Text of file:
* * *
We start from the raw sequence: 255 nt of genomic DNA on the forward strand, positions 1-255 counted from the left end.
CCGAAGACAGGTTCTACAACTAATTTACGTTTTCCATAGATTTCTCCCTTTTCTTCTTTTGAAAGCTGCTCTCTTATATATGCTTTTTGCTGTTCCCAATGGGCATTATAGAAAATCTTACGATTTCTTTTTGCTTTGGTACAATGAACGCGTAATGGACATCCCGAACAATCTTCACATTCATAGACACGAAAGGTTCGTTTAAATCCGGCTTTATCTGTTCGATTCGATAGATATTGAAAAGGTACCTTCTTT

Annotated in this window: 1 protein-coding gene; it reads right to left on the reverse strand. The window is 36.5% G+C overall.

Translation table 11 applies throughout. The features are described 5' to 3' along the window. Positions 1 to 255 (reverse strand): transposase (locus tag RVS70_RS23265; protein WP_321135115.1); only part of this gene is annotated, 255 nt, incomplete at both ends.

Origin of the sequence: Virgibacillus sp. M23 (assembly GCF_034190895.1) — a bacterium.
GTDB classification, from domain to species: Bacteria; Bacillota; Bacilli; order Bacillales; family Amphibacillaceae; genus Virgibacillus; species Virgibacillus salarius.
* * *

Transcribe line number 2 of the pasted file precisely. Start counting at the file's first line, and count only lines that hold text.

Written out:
CCGAAGACAGGTTCTACAACTAATTTACGTTTTCCATAGATTTCTCCCTTTTCTTCTTTTGAAAGCTGCTCTCTTATATATGCTTTTTGCTGTTCCCAATGGGCATTATAGAAAATCTTACGATTTCTTTTTGCTTTGGTACAATGAACGCGTAATGGACATCCCGAACAATCTTCACATTCATAGACACGAAAGGTTCGTTTAAATCCGGCTTTATCTGTTCGATTCGATAGATATTGAAAAGGTACCTTCTTT